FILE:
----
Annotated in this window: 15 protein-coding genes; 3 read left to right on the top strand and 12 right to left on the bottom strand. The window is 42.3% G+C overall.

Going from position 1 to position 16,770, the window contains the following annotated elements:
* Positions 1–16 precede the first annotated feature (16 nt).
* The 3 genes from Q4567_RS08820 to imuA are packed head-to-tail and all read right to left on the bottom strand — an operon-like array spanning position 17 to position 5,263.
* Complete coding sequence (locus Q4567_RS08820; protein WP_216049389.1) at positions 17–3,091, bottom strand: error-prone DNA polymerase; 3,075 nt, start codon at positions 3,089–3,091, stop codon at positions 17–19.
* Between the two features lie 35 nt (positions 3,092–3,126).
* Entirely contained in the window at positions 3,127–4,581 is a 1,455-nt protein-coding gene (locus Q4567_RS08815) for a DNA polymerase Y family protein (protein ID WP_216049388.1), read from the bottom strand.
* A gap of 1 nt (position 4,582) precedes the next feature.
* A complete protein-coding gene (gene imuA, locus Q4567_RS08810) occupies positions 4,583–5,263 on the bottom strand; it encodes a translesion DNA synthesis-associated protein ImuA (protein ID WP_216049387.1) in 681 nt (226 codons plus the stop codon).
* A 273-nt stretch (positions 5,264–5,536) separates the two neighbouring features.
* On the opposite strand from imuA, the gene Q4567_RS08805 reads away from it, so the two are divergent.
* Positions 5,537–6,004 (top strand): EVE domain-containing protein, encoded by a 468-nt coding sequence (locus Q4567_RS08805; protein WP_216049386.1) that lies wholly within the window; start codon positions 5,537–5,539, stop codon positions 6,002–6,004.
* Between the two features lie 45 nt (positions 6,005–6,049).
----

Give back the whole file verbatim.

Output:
Annotated in this window: 15 protein-coding genes; 3 read left to right on the top strand and 12 right to left on the bottom strand. The window is 42.3% G+C overall.

Going from position 1 to position 16,770, the window contains the following annotated elements:
* Positions 1–16 precede the first annotated feature (16 nt).
* The 3 genes from Q4567_RS08820 to imuA are packed head-to-tail and all read right to left on the bottom strand — an operon-like array spanning position 17 to position 5,263.
* Complete coding sequence (locus Q4567_RS08820; protein WP_216049389.1) at positions 17–3,091, bottom strand: error-prone DNA polymerase; 3,075 nt, start codon at positions 3,089–3,091, stop codon at positions 17–19.
* Between the two features lie 35 nt (positions 3,092–3,126).
* Entirely contained in the window at positions 3,127–4,581 is a 1,455-nt protein-coding gene (locus Q4567_RS08815) for a DNA polymerase Y family protein (protein ID WP_216049388.1), read from the bottom strand.
* A gap of 1 nt (position 4,582) precedes the next feature.
* A complete protein-coding gene (gene imuA, locus Q4567_RS08810) occupies positions 4,583–5,263 on the bottom strand; it encodes a translesion DNA synthesis-associated protein ImuA (protein ID WP_216049387.1) in 681 nt (226 codons plus the stop codon).
* A 273-nt stretch (positions 5,264–5,536) separates the two neighbouring features.
* On the opposite strand from imuA, the gene Q4567_RS08805 reads away from it, so the two are divergent.
* Positions 5,537–6,004 (top strand): EVE domain-containing protein, encoded by a 468-nt coding sequence (locus Q4567_RS08805; protein WP_216049386.1) that lies wholly within the window; start codon positions 5,537–5,539, stop codon positions 6,002–6,004.
* Between the two features lie 45 nt (positions 6,005–6,049).